Illustratively, the collection and processing of network resource information to generate prioritization information can correlate to a continuous process implemented by the network computing provider 107. Additionally, the network computing provider 107 can begin generating prioritization information after obtaining a network resource a single time or for a single client computing device 102. Alternatively, the network computing provider 107 can set a minimum threshold number of requests, a minimum threshold number of requests from different client computing devices 102 or types of client computing devices 102, or threshold number of times a particular network resource is requested prior to processing the information to generate prioritization information. Still further, in other embodiments, the network computing provider 107 can process a base network resource, such as a web page, that may have one or more embedded resources and obtain the embedded resources in advance of receiving a request from a client computing device 102. In this embodiment, the network computing provider 107 may process the resources requested in advance to also generate prioritization information.

FIG. 4B illustrates the initial prioritized transmission of a network resource to a client computing device 102. Continuing the illustrative example of FIG. 3B, the network resource may be a web page primarily defined by an HTML file. The NCC POP 142 can transmit the HTML file over the connection as fast as possible so that the client computing device 102 can parse it and begin requesting embedded resources from the NCC POP 142. In some embodiments, the NCC POP 142 provides all responsive resources or an initial processing result without waiting for a request from the client computing device 102. In such a case the NCC POP 142 does not necessarily provide the HTML document as fast as possible, because the NCC POP 142 parses the document to verify that it has retrieved the all required resources according to the resource profile 184 and initiates transmission of the embedded resources to the client computing device 102.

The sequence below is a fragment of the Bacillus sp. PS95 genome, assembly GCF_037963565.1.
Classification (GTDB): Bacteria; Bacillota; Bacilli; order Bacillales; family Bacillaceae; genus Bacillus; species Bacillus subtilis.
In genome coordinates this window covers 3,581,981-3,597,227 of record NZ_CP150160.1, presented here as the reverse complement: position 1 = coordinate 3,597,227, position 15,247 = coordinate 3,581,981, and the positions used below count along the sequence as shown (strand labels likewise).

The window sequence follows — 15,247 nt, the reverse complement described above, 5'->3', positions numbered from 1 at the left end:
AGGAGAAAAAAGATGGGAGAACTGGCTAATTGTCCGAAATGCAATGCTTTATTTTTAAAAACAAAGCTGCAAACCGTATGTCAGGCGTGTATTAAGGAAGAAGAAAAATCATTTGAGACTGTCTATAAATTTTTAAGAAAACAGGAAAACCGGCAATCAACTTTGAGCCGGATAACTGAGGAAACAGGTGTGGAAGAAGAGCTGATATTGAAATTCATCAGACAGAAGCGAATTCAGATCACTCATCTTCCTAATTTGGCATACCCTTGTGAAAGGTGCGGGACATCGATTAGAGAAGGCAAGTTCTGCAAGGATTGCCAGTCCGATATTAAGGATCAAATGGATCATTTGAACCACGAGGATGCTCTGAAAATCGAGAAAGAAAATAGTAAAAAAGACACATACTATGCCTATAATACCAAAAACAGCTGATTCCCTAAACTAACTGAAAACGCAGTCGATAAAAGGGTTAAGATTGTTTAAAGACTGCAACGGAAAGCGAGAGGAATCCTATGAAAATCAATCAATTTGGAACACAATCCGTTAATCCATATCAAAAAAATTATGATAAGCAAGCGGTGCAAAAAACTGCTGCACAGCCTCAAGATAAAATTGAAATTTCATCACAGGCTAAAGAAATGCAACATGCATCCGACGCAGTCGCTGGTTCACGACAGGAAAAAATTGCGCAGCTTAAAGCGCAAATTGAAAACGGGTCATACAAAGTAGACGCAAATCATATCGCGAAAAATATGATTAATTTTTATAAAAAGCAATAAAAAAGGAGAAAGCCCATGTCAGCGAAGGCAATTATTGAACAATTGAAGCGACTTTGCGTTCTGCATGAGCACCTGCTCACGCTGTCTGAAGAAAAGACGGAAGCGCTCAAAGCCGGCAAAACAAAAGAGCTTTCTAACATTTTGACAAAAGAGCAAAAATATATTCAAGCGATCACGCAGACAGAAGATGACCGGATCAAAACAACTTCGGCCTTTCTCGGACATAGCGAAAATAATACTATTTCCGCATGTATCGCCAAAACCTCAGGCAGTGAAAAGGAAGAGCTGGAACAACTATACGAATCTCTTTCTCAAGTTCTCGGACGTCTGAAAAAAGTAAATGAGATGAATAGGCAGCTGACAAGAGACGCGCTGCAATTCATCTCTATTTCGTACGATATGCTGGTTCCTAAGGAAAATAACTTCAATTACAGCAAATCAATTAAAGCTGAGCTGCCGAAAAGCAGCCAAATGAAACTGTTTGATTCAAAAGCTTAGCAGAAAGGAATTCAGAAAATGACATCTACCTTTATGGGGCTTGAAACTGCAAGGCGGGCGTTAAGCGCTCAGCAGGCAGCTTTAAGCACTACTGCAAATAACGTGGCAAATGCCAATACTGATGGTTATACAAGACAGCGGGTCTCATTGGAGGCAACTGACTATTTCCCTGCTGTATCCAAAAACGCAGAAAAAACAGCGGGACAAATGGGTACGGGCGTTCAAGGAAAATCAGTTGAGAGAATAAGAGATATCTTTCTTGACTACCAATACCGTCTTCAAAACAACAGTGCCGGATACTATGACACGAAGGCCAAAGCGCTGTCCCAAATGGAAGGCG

FIG. 5B illustrates the processing of subsequent requests from the client computing device 102 to the NCC POP 142 for embedded resources. For example, while receiving an HTML file as illustrated in FIG. 4B, the client computing device 102 may begin to parse the received portion to begin requesting embedded resources referenced therein, such as CSS files or JavaScript files referenced in the <head> section. Such requests for embedded resources can be transmitted to the NCC POP 142, which then transmits the responsive file according to the prioritization of the resource profile or the retrieval rules. Alternatively, the NCC POP 142 may be controlling transmission, sending files to the client device 102 each time a file has finished downloading to the client device 102, or reprioritizing and resetting data transfer rates each time a file has finished downloading to the client device 102. The client computing device 102 may send a notification to the NCC POP 142 that it has received the entire file, or the NCC POP 142 can monitor the file transfer and determine when file transfer has finished. In either case, the NCC POP 142 can then select one or more additional files to transmit to the client computing device 102, or reprioritize the files already being transmitted, according to prioritization data obtained from the retrieval rules or the resource profile.